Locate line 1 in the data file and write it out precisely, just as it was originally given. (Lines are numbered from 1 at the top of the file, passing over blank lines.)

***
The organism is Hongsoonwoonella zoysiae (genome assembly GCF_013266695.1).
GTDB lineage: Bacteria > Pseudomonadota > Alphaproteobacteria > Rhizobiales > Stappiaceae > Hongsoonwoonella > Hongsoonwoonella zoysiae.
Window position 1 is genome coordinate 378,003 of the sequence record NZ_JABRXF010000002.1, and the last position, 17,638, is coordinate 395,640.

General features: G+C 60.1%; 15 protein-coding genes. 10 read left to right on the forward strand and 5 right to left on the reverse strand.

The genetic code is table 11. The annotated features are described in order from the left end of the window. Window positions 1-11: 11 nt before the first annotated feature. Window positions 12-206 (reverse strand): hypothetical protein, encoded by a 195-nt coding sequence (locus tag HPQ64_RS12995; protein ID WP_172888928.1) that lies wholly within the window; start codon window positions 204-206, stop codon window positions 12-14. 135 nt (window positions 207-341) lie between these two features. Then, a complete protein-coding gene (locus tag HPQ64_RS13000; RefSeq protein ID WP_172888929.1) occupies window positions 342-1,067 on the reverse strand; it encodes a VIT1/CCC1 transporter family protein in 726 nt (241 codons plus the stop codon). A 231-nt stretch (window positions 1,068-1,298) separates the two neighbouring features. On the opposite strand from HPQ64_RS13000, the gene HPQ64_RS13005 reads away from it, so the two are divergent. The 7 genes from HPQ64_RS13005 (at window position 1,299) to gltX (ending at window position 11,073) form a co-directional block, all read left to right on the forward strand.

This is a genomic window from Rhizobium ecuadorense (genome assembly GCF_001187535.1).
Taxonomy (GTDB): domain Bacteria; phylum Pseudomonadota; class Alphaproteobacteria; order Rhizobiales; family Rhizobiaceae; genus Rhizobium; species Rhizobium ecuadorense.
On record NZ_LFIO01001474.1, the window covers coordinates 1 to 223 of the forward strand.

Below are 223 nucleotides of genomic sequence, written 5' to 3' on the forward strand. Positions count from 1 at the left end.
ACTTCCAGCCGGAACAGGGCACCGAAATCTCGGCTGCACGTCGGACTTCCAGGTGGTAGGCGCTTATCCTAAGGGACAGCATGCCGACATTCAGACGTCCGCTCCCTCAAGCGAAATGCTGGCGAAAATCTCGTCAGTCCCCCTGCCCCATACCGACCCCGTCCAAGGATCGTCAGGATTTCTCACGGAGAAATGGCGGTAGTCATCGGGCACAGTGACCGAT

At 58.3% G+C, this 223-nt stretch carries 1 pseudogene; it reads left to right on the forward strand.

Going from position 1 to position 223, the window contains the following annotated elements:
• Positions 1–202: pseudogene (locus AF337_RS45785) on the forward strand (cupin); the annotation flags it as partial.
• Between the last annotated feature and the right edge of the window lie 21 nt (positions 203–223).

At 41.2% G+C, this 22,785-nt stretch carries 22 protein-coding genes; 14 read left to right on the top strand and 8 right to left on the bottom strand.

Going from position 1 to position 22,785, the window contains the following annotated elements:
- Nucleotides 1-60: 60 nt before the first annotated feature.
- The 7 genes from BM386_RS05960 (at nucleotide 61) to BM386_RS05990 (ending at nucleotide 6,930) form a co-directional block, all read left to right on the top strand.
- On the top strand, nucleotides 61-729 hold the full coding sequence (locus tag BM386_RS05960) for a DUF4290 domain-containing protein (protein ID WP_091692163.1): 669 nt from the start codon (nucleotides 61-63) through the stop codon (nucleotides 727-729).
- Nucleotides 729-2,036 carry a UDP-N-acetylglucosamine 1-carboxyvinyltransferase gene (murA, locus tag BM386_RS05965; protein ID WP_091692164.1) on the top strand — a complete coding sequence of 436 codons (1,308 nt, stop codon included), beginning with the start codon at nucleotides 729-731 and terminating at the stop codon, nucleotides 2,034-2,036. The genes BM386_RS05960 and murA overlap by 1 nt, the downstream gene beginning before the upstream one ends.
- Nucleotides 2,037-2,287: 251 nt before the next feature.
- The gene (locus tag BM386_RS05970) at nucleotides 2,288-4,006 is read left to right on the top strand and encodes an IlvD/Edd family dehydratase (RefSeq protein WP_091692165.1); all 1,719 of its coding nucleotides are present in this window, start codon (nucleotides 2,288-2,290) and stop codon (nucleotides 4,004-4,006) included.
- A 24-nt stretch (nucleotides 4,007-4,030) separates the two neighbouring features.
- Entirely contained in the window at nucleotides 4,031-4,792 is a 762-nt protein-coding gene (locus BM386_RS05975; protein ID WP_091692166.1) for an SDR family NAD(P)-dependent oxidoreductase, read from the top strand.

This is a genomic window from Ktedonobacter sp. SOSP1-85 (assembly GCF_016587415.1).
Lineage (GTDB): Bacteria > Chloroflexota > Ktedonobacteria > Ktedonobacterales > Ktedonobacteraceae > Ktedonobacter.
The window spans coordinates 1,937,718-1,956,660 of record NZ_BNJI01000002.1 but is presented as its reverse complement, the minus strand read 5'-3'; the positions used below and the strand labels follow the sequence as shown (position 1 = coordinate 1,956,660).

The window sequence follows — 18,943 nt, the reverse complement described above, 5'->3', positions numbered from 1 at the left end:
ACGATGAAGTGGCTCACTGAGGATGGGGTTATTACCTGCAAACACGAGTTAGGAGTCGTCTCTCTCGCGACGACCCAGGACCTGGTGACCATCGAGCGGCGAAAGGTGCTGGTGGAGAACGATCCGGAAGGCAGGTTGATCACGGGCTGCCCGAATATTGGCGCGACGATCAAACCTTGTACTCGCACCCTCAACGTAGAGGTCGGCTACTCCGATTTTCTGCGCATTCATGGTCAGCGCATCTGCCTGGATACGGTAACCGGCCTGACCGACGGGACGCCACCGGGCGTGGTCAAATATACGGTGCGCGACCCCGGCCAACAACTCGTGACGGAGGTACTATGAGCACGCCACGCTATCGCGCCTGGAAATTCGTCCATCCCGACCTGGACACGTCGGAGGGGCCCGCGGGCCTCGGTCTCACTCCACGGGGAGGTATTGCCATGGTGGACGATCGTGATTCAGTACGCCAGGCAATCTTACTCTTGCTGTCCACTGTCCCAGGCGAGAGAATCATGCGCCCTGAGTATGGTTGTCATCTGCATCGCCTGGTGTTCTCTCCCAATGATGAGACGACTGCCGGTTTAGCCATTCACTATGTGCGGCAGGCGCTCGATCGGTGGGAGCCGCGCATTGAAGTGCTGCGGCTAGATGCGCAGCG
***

The organism is Hongsoonwoonella zoysiae (genome assembly GCF_013266695.1).